Yemen uses German shepherds to find long-buried landmines [Archives:2008/1131/Last Page]

February 21 2008
Mine-sniffer German shepherd.
Mine-sniffer German shepherd.
Fake mine demonstration.
Fake mine demonstration.
Hamed Thabet
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At a military base not far from an upscale Sana'a hotel, one can hear the cacophonous sound of dogs barking as soon as you drive up. But these barking dogs aren't your average pets or guard dogs. These dogs are used to detect landmines left over from 30 years of conflicts in Yemen.

From the 1962 revolution through the 1994 Civil War, Yemen has witnessed several conflicts, each leaving behind a significant number of landmines. Governorates such as Abyan, Amran, Lahj, Al-Dhale', Al-Beidha and Hadramout are especially affected by these explosive remnants of armed conflict.

Trained dogs are the preferred method for removing landmines because they are reliable, quick, cheap and high quality.

Although Yemen has signed and ratified the United Nations treaty banning landmines, there's no domestic law to implement it.

Mine detection dogs come to Yemen

In 2000, on behalf of Yemen, the German government contracted de-mining dog experts from a canine landmine detection center in Kabul, Afghanistan.

The Afghan de-mining center was donated by the German government, as are nearly all the of the services to train the Yemeni dog handlers and mine dogs, instructors, field supervisors, veterinarians, set leaders and mine dog group leaders, according to Col. Ahmed Al-Kathar, director of the Mine Dog Center located in Sana'a.

When the first Afghan group arrived in Sana'a in August 2001, the group included one dog trainer, two mine dog set leaders, five dog handlers and five German shepherd mine detection dogs, noted Abdulwahid Leywal, the center's Afghani supervising director.

Following a trial run in Al-Dhale' governorate in December 2001, the Yemeni Executive Mine Action Center, which oversees the Sana'a Mine Dog Center, accepted the de-mining dog team and began training Yemeni personnel, Al-Kathar added.

The center originally was located in Aden, but some of the dogs died due to the intense heat there, so it relocated to Sana'a, initiating its own breeding program in April 2004.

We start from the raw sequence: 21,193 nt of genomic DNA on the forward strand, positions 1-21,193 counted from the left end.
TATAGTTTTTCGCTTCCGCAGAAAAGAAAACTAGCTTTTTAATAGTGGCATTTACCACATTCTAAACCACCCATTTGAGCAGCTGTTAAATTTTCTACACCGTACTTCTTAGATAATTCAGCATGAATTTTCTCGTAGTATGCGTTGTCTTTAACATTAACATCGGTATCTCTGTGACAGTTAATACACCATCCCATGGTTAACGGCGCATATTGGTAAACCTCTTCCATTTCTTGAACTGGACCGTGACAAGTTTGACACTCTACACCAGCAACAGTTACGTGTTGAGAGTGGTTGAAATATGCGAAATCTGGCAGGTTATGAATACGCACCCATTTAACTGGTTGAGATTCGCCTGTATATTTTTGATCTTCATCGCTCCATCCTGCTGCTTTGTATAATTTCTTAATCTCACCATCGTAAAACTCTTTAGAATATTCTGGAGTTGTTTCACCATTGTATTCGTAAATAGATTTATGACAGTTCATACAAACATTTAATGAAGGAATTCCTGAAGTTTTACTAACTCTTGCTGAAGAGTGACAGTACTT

Training for de-mining dogs consists of 18 months of breeding, socialization and training. The dogs then receive two months of explosives training and lastly, a month-long pre-deployment training. During the training, the dogs are taught to recognize the scent of TNT.

The landmine search process goes like this: a dog first walks the area where landmines have been laid, sniffing for TNT. It then sits next to the mine at a distance of 30 centimeters, while a second dog does the same to ensure that it's actually a landmine.

After this, the dog's leaders will put a small mark next to the mine to signal that it's ready for mine diffusion experts to come to the site.

“Some types of land, such as desert area, aren't good for the dogs,” noted Leywal. He adds that when the Yemeni Executive Mine Action Center requests help from the Mine Dog Center, they first must check the that land is appropriate for using the de-mining dogs and ensure that mines can indeed be found.

Each landmine is different, with many containing varying amounts of explosive material. Al-Kathar says he won't take dogs to areas with both small explosive mines (9 grams of TNT) and larger explosives with 200 kilograms of TNT, explaining, “When dogs catch the scent of the TNT, they go after the ones with more gunpowder and leave the other [smaller] ones,” which could result in killing them.

“An Afghan veterinarian is on hand to assist the other veterinarians in a dog clinic, so if anything does happen, they're prepared for surgery,” Al-Kathar noted.

“The most important aspect is the weather. A dog's leader first must determine the direction of the wind before allowing his dog to go into the field because if the wind is blowing straight into the dog's face, it'll be in danger because it can't smell the TNT well,” explained Nabil Morshed and Abdullah Othman, two of the Mine Dog Center's dog trainers, “So the wind must come from the left, right or behind.”

Whereas there were only five de-mining dogs in 2001, this year, 38 dogs will be ready to search for landmines, most of them 100-percent Yemeni bred.

The MDC currently employs 61 mine dog handlers, 23 mines dog set leaders, 38 mine dogs eight para-veterinarians, seven supervisors, six mine group leaders, four mine instructors, four kennel masters and one supervising veterinarian.

The center serves the dogs special food shipped directly from Germany. Adult dogs eat only one meal a day while puppies eat twice a day, since their growing bodies need more energy.

Dogs may work for roughly 10 years, after which they are tested to ensure that they are able to continue working for a few more years. If a dog fails this testing, the center retires it.